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    ‘Whitey’ Bulger lawyers win release of court documents

    The federal judge who oversaw hearings in the late 1990s that exposed James “Whitey” Bulger’s corrupt relationship with the FBI agreed Thursday to release some of the confidential documents in the case to Bulger’s lawyers, as they prepare for the gangster’s upcoming trial.

    Lawyers for Bulger argued that the documents undoubtedly relate to the gangster and said that they could support his claim that he was offered immu­nity from prosecution for his cooperation decades ago.

    “I expect the documents will provide further evidence that James Bulger had a blank check to commit any crimes he wanted to in the ’70s and ’80s, leading up to the early ’90s,” said J.W. Carney Jr., Bulger’s lead lawyer.


    The documents were part of the hearings that US District Court Judge Mark L. Wolf held more than a decade ago after Bulger’s former colleague, ­Stephen “The Rifleman” ­Flemmi, said he could not be prosecuted because he and Bulger were working as informants.

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    Their codefendants in turn argued that they could not be charged for participating in a conspiracy that was headed by people, Bulger and Flemmi, who were secretly working for the FBI, and Wolf held a series of hearings that ultimately exposed the corrupt relationship, one of the darkest times in the Boston FBI’s history.

    One well-known defense lawyer who was involved in the hearings in the 1990s said that Bulger’s defense team could ­also be searching for any information that could impeach the credibility of Bulger’s former codefendants, who now plan to testify against him.

    “I think he’s exploring, and that’s his function,” said Martin Weinberg, who represented John Martorano, a hit man. Martorano ultimately confessed to 20 murders and served a reduced prison sentence in a deal with prosecutors after he learned that Bulger and Flemmi had been serving as ­informants all along.

    “There was an enormous amount of materials that were publicly disclosed during the many months of hearings [in the 1990s], and there was unique public interest,” said Weinberg. “I’m sure his client wants to know what wasn’t publicly disclosed and why.”


    Wolf said he would release some of the documents in the case and said some of the information may remain redacted, to protect the privacy of witnesses and confidential informants. “There . . . are safety issues implicated,” Wolf said.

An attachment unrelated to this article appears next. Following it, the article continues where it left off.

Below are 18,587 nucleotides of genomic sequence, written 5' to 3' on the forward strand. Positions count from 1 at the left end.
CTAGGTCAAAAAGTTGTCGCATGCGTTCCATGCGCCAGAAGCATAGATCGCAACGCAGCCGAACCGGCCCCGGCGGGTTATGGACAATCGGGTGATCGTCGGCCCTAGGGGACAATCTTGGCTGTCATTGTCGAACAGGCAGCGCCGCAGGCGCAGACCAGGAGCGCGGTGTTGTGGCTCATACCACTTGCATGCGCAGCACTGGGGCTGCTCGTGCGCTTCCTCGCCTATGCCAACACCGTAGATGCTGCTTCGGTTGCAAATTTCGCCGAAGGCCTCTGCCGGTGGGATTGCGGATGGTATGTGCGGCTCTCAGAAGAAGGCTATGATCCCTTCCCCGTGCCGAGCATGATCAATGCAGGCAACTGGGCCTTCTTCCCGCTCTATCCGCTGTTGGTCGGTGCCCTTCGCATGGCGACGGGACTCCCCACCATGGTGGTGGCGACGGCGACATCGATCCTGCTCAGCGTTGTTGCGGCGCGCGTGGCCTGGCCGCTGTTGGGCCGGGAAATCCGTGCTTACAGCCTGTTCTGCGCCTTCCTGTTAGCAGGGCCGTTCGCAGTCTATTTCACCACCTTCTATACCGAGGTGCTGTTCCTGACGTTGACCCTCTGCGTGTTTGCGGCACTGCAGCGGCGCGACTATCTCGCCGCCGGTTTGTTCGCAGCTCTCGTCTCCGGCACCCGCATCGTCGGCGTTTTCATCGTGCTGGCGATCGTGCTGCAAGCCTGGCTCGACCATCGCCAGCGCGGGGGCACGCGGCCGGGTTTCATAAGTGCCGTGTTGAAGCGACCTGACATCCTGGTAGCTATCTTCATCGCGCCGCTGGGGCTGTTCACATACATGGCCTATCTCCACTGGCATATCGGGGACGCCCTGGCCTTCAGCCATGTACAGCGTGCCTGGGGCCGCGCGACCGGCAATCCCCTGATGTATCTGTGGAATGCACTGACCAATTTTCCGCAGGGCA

The judge said he was also weighing whether to force anyone who receives the documents to sign an affidavit declar­ing that they would not share the materials with anyone, though he indicated lawyers would still be able to discuss the documents and show them to witnesses without the need for an affidavit.

    Carney had argued that he should be able to discuss the documents freely with potential witnesses without them needing to sign a form. He said many witnesses in the case needed their memories refreshed and that some were reluctant to sign any documents out of fear of government retribution. “They don’t want to have their names memorialized as having anything to do with this case,” he said.

    Federal prosecutors had agreed that some of the documents could be turned over to Bulger’s lawyers under certain conditions, such as not being given to anyone outside the ­defense team.

    Bulger, 83, was one of America’s Most Wanted until his ­arrest in June 2011 after more than 16 years on the lam. He fled just before his indictment in 1995, after his corrupt FBI handler tipped him off.


    Wolf’s hearings led to a new racketeering indictment accusing Bulger of participating in 19 murders.

    The US Court of Appeals for the First Circuit is considering a request by Bulger to force the judge overseeing the case to step aside, saying US District Court Judge Richard Stearns was a prosecutor at the time of Bulger’s alleged crimes and that he has a conflict of interest. Stearns has refused to recuse himself.

    Milton J. Valencia can be reached at MValencia@
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    Twitter @MiltonValencia.